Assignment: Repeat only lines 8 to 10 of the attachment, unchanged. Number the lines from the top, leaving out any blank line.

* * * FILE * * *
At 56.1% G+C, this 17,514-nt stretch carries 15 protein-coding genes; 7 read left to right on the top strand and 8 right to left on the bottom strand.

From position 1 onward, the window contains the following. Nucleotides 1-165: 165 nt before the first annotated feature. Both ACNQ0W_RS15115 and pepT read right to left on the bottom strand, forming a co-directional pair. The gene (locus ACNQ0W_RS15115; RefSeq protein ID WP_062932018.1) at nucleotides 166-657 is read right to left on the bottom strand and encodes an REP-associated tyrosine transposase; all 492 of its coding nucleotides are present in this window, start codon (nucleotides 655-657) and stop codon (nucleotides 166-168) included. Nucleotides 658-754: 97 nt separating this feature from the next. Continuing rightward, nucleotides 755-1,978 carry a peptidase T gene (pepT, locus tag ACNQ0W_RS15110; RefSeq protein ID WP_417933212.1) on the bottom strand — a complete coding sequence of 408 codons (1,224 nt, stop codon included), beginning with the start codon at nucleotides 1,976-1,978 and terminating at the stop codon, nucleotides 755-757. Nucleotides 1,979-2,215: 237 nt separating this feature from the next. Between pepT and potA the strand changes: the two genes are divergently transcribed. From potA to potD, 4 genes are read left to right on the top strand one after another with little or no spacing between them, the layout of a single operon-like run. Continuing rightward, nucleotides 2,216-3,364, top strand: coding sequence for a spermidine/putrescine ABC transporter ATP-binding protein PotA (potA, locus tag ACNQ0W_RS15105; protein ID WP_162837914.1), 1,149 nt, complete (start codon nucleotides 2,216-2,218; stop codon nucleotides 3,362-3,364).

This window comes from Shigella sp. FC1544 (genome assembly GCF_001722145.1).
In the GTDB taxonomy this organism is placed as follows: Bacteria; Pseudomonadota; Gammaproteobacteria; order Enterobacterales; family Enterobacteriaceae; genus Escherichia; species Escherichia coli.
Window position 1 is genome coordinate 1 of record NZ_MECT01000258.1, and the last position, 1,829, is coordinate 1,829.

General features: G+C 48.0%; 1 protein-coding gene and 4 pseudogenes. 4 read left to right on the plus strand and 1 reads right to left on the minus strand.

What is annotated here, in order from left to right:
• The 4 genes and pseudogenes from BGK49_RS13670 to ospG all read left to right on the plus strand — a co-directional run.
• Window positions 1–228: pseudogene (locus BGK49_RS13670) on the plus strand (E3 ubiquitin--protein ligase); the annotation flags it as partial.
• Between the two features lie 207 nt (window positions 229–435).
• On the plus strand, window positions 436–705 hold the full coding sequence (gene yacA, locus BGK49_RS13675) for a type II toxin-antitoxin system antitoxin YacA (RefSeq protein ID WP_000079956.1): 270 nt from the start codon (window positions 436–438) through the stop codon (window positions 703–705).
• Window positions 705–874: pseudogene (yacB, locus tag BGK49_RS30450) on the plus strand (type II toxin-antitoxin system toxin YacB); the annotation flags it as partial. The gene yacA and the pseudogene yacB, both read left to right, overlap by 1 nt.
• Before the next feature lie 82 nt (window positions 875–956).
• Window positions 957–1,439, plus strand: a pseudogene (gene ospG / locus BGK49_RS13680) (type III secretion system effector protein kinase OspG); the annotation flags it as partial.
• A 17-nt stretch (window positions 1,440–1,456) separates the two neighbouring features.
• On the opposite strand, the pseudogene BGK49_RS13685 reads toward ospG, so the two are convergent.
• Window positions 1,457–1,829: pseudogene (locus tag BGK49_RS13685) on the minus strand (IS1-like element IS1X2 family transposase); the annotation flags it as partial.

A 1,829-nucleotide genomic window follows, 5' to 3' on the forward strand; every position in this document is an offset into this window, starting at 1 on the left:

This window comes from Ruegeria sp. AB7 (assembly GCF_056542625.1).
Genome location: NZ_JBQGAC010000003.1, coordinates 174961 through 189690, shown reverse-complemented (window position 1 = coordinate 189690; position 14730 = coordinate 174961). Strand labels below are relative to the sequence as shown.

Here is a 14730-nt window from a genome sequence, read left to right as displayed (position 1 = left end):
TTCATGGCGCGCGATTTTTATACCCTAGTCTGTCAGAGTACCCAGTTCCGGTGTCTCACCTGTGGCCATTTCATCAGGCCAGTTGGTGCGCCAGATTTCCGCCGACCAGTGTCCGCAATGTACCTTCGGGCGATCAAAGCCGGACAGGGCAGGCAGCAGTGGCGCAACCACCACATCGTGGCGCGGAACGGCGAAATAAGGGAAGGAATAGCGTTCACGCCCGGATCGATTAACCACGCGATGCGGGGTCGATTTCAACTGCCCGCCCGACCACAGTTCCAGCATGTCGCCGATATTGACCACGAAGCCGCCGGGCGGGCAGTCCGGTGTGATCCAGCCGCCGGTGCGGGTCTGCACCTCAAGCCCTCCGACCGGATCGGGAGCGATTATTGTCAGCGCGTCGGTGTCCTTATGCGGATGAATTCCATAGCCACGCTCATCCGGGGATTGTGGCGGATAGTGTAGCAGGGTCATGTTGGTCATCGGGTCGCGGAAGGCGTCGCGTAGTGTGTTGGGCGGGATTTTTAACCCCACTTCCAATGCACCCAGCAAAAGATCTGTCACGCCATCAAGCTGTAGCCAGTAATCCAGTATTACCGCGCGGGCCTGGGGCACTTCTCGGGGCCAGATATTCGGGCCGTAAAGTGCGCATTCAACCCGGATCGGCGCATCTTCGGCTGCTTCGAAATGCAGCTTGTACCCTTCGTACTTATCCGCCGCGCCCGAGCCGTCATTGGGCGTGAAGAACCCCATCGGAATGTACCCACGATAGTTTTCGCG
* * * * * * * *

• The 4 genes and pseudogenes from BGK49_RS13670 to ospG all read left to right on the plus strand — a co-directional run.
• Window positions 1–228: pseudogene (locus BGK49_RS13670) on the plus strand (E3 ubiquitin--protein ligase); the annotation flags it as partial.
• Between the two features lie 207 nt (window positions 229–435).